The Bellekeno mine is pushing up Yukon Energy’s costs, and residential customers are footing part of the bill.
Heavy power usage on the energy-strapped Mayo-Dawson City grid is forcing the public utility to burn 550,000 litres of diesel this year.
Normally, the grid only requires around 120,000 litres a year.
Turning on the diesel generators to help the Mayo dam can do some serious damage to Yukon Energy’s pocketbook.
It costs around 10 cents to produce one kilowatt/hour of hydropower, and 30 cents to do the same on diesel.
That may have you wondering whether residential customers are subsidizing the mine’s steep price.
The problem is Yukon Energy doesn’t calculate whether the mine turns a profit for the utility, or whether the mine costs more than it pays, said Ed Mollard, Yukon Energy’s chief financial officer.
But there are times where the mine’s power is being paid for by other customers.
“It depends on the circumstances of the system,” said Mollard.
The difficulty in determining the cost impact of the Bellekeno mine lies in the way Yukon Energy calculates the price of making power.
When it designs the rate system that determines the price of power, it doesn’t look at specific customers. Instead, it looks at customer classes, said Mollard.
There are four classes – industrial, commercial, government and residential.
Every two to five years, Yukon Energy and Yukon Electrical Company Limited go before the regulator, the Yukon Utilities Board, and tells it what each class costs and how much of the corporations’ revenue each class provides.
The utilities are allowed to change who shoulders the price burden during these hearings.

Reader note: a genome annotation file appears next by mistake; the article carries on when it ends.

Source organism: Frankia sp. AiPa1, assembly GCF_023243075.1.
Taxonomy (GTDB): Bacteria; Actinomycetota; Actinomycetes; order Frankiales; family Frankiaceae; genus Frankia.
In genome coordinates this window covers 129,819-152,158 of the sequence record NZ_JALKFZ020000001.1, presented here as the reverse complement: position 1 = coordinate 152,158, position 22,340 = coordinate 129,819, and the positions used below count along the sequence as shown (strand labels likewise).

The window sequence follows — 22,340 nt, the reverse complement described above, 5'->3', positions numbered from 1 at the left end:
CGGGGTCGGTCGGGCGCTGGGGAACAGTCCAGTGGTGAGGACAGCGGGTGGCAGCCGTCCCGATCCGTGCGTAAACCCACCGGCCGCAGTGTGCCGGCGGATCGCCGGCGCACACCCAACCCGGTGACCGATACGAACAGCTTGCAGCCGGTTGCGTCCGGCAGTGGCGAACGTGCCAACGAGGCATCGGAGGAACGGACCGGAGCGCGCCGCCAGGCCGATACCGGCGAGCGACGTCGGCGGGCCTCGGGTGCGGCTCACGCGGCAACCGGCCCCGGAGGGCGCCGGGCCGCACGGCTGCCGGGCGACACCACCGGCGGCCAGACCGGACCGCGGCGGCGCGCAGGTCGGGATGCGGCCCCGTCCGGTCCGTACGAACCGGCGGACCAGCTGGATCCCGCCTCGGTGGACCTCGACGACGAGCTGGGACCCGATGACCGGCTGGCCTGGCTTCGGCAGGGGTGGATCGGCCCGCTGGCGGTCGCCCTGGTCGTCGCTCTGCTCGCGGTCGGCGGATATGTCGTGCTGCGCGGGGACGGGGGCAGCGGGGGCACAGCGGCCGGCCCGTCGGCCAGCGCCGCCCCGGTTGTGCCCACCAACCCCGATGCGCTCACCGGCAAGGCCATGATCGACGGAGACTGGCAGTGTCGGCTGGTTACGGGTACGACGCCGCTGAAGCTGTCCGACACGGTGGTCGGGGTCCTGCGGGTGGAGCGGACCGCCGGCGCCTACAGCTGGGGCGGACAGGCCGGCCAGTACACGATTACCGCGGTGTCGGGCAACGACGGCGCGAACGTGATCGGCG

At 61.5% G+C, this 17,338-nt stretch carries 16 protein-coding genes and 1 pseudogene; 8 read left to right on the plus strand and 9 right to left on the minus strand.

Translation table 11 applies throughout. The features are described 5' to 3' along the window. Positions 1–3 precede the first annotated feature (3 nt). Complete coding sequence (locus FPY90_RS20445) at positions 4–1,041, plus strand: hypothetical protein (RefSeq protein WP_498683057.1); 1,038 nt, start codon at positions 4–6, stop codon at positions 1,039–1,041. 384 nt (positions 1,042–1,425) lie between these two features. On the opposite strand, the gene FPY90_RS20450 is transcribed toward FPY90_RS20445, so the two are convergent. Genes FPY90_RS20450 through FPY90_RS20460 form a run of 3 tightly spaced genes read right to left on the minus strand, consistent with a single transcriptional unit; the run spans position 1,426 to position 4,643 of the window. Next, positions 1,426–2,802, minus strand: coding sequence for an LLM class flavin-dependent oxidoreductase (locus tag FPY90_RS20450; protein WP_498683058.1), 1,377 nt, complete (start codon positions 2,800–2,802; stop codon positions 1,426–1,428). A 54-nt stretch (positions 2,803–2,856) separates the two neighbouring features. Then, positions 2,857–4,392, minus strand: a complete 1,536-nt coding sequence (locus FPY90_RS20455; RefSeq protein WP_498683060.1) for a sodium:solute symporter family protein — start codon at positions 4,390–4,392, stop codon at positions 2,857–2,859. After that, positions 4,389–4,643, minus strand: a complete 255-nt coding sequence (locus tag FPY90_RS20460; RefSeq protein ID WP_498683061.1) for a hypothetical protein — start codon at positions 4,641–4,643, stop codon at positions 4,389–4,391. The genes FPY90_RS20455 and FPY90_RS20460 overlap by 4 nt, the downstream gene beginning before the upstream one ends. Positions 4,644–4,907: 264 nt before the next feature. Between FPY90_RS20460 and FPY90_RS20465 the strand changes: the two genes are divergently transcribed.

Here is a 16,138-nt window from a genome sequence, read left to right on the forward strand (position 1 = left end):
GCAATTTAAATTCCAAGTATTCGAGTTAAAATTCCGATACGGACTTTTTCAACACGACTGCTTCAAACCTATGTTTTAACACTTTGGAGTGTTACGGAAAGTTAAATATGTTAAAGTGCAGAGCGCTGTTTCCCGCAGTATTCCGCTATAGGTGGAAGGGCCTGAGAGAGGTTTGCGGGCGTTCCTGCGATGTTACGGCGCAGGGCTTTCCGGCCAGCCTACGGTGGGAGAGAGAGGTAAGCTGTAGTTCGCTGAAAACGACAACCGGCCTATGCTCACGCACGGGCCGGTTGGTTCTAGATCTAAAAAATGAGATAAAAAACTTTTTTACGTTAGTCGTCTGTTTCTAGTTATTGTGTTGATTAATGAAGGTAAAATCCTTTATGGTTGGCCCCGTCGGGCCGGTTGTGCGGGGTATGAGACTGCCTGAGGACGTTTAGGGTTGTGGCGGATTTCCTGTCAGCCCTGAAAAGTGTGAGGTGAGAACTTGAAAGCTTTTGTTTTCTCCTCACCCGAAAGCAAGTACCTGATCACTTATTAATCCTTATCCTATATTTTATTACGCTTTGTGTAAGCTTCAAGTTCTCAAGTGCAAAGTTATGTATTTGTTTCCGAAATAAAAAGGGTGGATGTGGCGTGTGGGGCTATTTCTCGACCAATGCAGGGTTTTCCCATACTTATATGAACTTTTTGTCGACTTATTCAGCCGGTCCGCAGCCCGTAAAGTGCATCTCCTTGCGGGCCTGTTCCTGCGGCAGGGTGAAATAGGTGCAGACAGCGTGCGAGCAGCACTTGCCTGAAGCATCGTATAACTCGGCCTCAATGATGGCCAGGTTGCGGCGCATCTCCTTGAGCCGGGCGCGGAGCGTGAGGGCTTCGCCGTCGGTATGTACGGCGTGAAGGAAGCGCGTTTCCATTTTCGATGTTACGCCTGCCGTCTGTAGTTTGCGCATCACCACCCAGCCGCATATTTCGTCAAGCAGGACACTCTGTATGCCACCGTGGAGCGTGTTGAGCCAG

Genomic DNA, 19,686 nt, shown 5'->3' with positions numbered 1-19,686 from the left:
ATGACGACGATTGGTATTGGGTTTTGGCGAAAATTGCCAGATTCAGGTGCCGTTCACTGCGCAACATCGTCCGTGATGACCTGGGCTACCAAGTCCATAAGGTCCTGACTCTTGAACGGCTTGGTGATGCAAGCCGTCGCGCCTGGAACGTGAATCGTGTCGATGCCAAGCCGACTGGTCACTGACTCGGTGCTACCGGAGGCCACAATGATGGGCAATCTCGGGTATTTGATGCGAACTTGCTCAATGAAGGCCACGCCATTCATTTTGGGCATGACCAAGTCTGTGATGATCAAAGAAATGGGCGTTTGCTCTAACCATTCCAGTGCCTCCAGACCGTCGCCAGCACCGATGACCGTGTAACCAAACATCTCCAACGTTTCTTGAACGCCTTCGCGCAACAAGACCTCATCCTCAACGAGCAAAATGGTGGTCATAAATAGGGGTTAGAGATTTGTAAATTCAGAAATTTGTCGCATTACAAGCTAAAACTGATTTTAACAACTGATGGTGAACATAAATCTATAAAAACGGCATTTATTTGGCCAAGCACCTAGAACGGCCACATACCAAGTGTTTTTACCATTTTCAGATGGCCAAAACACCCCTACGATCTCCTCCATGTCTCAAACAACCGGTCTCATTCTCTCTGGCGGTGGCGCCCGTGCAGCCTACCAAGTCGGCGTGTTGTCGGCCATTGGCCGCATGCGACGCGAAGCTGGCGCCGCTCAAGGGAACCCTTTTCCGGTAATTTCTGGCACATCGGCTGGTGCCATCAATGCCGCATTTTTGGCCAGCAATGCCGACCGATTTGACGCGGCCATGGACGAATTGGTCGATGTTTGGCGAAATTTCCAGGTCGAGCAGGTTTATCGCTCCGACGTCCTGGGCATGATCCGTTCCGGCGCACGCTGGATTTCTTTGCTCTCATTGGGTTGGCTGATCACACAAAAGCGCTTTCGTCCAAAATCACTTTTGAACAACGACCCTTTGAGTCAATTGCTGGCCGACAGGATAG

Before the Bellekeno mine came online, the Minto mine was the only customer in the industrial class, said Mollard.
“They were actually paying more than it costs to service them,” he said.
Minto was paying between 109 per cent or 111 per cent of the cost to provide it with electricity, he said.
He doesn’t expect Bellekeno to push the industrial class under 100 per cent.
“I don’t see anything coming on the system that should move it a whole bunch,” he said.
Something to keep in mind is the growth of residential power usage in the last decade, said Janet Patterson, Yukon Energy’s spokesperson.
That rising cost gets put onto industrial customers’ rates, she said.
Bellekeno’s power purchase agreement, which dictates the price the mine pays for power, is determined from the same numbers used to figure out the cost burdens among customer classes, said Mollard.
If a single customer does rapidly shoot up their costs, they won’t have it all pushed on them.
“Our mantra is, all load is new load,” said Mollard. “So everybody is treated equally to the extent that, if I have to burn diesel to make electricity, everybody has to help pay for that.”
It’s the “rate-making philosophy in the Yukon,” he said.
In other jurisdictions, living in a small isolated community will mean a steeper power price.
But in the Yukon, we all subsidize each other because of the “all load is new load” mantra.
“It’s an equality thing between all customers,” he said. “Old Crow has very high costs, but they get the same rate as Whitehorse.”
The only thing a new customer has to pay for is the transmission infrastructure to their site, he said.
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